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Alison Smith
Department of Metabolic Biology
Alison Smith

Control of starch metabolism in leaves:

During the night, plants are dependent for growth and maintenance on the mobilisation of stores of carbon acquired via photosynthesis during the previous day.  In the model plant Arabidopsis, and many other diverse species, these stores are in the form of starch. In the Arabidopsis leaf about 40% of the carbon assimilated during photosynthesis is used immediately by the plant, and the other half is stored as starch for use during the night.

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Starch granules in Arabidopsis leaf chloroplasts at the end of the day.

 

 

 

 

 

 

 

Mobilisation of starch reserves at night occurs at an essentially linear rate, and almost all of the reserves are used up at dawn when photosynthesis can resume again.  This pattern of starch accumulation and mobilisation over the course of a day is vital for the normal growth of the plant. Plants in which this pattern is disrupted by mutations or by unpredictable environmental changes grow less well than normal plants in predictable conditions. This is because shortage of carbon during the night leads to symptoms of starvation and to temporary slowing or cessation of growth.

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The pattern of starch accumulation and mobilisation in an Arabidopsis rosette grown with 12 h light, 12 h dark. Starch reserves last until dawn. If the night is unexpectedly extended after starch is exhausted, growth stops and “starvation” genes are expressed.

 

 

 

 

 

We wish to understand:

  • The pathway by which starch is degraded
  • The control of starch degradation at night
  • The control of partitioning of newly-assimilated carbon into starch during the day

Our major collaborators include:

  • Sam Zeeman and colleagues, ETH, Zurich
  • Martin Steup and colleagues, University of Potsdam
  • Jychian Chen and colleagues, Academia Sinica, Taipei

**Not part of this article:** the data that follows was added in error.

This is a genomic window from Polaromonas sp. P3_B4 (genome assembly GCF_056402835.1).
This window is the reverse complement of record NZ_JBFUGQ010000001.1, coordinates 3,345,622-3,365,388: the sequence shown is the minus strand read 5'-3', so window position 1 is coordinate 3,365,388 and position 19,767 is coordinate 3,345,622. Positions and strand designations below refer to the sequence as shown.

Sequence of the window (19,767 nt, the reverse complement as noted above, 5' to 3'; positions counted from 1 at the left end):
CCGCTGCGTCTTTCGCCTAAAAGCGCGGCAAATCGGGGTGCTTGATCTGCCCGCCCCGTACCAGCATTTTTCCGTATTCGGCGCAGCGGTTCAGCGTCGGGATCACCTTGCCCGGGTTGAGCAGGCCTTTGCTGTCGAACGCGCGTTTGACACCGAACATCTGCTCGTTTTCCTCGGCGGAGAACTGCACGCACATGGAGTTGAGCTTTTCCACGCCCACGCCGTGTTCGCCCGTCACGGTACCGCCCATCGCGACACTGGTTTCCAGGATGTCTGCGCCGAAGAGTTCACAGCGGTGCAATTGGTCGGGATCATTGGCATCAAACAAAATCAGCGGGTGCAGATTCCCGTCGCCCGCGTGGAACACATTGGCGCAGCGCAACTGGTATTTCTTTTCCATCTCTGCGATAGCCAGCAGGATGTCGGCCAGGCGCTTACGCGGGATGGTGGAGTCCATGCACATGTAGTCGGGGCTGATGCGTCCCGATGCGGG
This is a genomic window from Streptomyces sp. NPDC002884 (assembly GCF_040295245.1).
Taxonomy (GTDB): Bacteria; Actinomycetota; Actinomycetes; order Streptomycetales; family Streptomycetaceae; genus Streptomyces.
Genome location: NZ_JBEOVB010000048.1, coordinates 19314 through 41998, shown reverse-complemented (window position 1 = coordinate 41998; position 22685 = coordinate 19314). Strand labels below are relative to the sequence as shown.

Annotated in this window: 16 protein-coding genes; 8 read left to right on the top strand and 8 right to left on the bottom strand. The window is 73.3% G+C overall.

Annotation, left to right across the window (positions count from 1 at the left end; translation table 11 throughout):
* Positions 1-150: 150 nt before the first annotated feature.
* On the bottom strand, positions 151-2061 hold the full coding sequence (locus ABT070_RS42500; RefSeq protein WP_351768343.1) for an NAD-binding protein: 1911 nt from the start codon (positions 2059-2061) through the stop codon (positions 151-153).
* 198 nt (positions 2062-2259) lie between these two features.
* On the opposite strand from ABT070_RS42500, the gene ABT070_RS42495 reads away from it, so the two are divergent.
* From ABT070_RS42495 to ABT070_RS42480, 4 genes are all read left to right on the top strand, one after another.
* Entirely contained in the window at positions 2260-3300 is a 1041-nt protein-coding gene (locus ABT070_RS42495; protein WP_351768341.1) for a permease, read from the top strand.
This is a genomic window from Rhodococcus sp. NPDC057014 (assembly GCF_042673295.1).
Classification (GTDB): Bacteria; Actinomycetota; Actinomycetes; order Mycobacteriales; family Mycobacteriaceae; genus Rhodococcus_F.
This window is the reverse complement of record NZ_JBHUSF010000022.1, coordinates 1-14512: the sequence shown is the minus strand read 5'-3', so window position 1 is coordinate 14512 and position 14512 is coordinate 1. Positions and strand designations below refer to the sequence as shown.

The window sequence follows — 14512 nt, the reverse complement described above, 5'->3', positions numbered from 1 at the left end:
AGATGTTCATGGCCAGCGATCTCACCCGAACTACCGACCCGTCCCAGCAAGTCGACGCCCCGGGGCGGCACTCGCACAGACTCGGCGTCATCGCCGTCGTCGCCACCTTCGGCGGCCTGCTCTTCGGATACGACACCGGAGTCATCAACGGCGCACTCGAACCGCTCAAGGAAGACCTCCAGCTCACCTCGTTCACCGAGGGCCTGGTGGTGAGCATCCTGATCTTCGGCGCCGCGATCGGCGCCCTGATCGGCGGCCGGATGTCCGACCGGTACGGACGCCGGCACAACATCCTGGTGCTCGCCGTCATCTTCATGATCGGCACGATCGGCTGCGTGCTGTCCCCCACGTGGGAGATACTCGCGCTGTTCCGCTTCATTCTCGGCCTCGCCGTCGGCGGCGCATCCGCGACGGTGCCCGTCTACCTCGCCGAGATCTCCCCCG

• Mark Stitt and colleagues, Max-Planck Institute for Molecular Plant Physiology, Postdam-Golm
  • Rob Field and colleagues, John Innes Centre
  • Cristobal Uauy and colleagues, John Innes Centre
  • Martin Howard and colleagues, John Innes Centre

The starch degradation pathway

The pathway has been elucidated by the work of several labs including our own.
Starch granules are degraded by two sorts of hydrolytic enzymes: β-amylases and the debranching ezyme ISOAMYLASE3 (ISA3). The action of these enzymes is facilitated by the phosphorylation and hence hydration of the granule surface by glucan water dikinases (GWD and PWD) followed by dephosphorylation by glucan phosphate phosphatases (SEX4 and LSF2) to permit to permit full hydrolysis of the starch polymers.
 The chief product of granule hydrolysis is maltose, which is exported from the chloroplast into the cytosol via the transporter MEX1. Hydrolysis also produces maltotriose, which is disproportionated via the glucanotransferase DPE1 to give longer chains that can be attacked by β-amylases and glucose which can be exported from the chloroplast into the cytosol.
In the cytosol, maltose is metabolised via the glucanotransferase DPE2. The reducing glucose residue of maltose is released as free glucose; the non-reducing glucose residue is putatively transferred to a complex polysaccharide called soluble heteroglycan (SHG). This glucosyl residue is then converted to glucose 1-phosphate by a cytosolic glucan phosphorylase. Free glucose produced in the pathway is phosphorylated by hexokinase to glucose 6-phosphate. The hexose phosphates are then used in cellular metabolism or converted to sucrose for export to other parts of the plant.

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Current model of starch degradation in Arabidopsis leaves (see Smith 2012)

 

 

 

 

 

 

 

 

 

Current research in the Smith lab includes:

The precise role and importance of the glucan, water dikinase GWD
The precise role and importance of the glucanotransferase DPE2

Recent relevant publications:

Fulton DC, Stettler M, Mettler T, Vaughan CK, Li J, Franscisco P, Gil M, Reinhold H, Eicke S, Messerli G, Dorken G, Halliday K, Smith AM, Smith SM, Zeeman, S.C. (2008) β-AMYLASE4, a noncatalytic protein required for starch breakdown, acts upstream of three active 7-amylases in Arabidopsis chloroplasts. Plant Cell 20, 1040-1058
Kötting O, Santelia D, Edner C, Eicke S, Marthaler T, Gentry MS, Comparot-Moss S, Chen J, Smith, AM, Steup M, Ritte G, Zeeman SC (2009) STARCH-EXCESS4 is a laforin-like phosphoglucan phosphatase required for starch degradation in Arabidopsis thaliana. Plant Cell 21, 334-346
Comparot-Moss S, Kötting O, Stettler M, Edner C, Graf A, Weise SE, Streb S,  Lue WL, MacLean D, Mahlow S, Ritte G, Steup M, Chen J, Zeeman SC, Smith AM (2010) A putative phosphatase, LSF1, is required for normal starch turnover in Arabidopsis leaves. Plant Physiol 152, 685-697